Stephen Curry acknowledges the Warriors – who are 18-0 and won four straight to end last season – talk about the NBA record of 33 consecutive wins.

But what about another major record Golden State is chasing, 72 wins in a season?

Shooting guard Klay Thompson called it possible. General manager Bob Myers deemed it impossible.

Interim coach Luke Walton would prefer everyone just keep quiet.

Walton, via CSN Bay Area:

“The 72 thing is far, far away,” Walton said. “We shouldn’t be spending any time thinking about that.

“I’ve also said before that we’re not going to coach this season trying to chase that record,” Walton said

“We’re still going to give players nights off on back-to-backs,” he added. “And we’re going to do our best to limit minutes for some of our players. Our main concern is being healthy come playoff time.”

I don’t think Golden State will win 72 games, but prioritizing health won’t necessary stop the Warriors. They’re so deep.

They outscore opponents by 5.8 points per 100 possessions when Curry sits, 5.6 when Draymond Green sits. Those marks would rank seventh among all NBA teams.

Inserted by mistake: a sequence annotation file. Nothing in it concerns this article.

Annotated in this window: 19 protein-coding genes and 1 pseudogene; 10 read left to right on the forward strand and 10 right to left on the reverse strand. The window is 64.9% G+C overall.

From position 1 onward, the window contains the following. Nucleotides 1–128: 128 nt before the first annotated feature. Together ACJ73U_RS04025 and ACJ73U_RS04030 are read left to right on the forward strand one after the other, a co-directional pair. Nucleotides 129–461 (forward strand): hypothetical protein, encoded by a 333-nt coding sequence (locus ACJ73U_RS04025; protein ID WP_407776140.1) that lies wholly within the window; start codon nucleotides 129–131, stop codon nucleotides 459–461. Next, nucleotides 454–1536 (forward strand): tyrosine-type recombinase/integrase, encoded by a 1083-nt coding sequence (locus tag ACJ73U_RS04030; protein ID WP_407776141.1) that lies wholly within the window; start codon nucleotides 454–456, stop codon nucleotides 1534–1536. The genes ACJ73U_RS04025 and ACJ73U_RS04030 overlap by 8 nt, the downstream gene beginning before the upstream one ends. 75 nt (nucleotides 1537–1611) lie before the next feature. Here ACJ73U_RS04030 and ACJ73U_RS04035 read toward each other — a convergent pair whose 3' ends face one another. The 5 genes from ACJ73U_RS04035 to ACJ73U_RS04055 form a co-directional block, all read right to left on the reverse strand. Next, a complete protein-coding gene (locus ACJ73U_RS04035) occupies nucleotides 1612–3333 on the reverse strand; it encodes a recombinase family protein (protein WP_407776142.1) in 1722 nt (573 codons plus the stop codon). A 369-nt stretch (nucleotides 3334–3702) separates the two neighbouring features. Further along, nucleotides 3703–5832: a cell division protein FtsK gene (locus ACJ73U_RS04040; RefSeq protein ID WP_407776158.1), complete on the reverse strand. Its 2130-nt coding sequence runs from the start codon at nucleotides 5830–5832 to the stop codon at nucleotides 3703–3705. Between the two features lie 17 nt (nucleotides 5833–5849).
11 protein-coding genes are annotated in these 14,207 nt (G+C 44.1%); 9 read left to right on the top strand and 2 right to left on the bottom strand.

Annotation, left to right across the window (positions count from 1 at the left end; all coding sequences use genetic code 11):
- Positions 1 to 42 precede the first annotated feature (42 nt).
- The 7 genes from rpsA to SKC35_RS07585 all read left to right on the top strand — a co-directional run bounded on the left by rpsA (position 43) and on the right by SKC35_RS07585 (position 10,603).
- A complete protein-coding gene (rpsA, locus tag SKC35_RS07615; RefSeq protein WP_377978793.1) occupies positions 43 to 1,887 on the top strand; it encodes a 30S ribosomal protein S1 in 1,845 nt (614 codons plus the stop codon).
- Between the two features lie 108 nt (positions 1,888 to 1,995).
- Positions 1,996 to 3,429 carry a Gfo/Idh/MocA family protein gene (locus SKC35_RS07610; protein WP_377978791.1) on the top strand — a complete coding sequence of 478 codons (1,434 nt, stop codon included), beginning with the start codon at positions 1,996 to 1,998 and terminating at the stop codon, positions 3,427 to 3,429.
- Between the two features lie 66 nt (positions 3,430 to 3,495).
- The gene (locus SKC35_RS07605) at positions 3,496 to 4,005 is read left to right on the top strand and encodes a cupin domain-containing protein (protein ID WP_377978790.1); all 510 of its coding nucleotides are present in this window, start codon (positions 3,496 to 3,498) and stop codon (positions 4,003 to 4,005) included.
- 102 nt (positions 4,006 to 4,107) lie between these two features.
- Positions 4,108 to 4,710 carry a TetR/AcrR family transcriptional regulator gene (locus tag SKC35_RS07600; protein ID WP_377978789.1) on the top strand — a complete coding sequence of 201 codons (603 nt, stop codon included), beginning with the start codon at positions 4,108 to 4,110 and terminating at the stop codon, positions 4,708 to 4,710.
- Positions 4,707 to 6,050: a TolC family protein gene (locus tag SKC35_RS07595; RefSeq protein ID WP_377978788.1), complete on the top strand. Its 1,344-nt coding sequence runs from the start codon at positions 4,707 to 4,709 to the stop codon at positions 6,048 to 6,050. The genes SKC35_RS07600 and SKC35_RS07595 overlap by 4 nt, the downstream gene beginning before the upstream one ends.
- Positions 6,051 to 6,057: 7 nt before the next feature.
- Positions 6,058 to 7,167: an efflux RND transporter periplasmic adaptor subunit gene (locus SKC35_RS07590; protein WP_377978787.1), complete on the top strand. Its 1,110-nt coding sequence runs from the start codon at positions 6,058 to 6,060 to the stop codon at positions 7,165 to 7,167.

Golden State has the luxury of resting players and continuing to win. That’s what makes the chase for 72 realistic. This team is less likely than most to wear down late in a season where it’s pushing to win every game.

Health entering the playoffs is important, but a 72-win season would raise these Warriors to legendary status. If they’re in range late in the season, I think they’ll go for it – even if the top seed is already secured.

But for now, Walton is probably taking the right approach. Plenty of teams start fast (though never this fast) then drift back toward the pack. No point risking Golden State’s health yet.

Kevin Durant to media: You treated Kobe Bryant ‘like s—‘

Kobe Bryant, Kevin Durant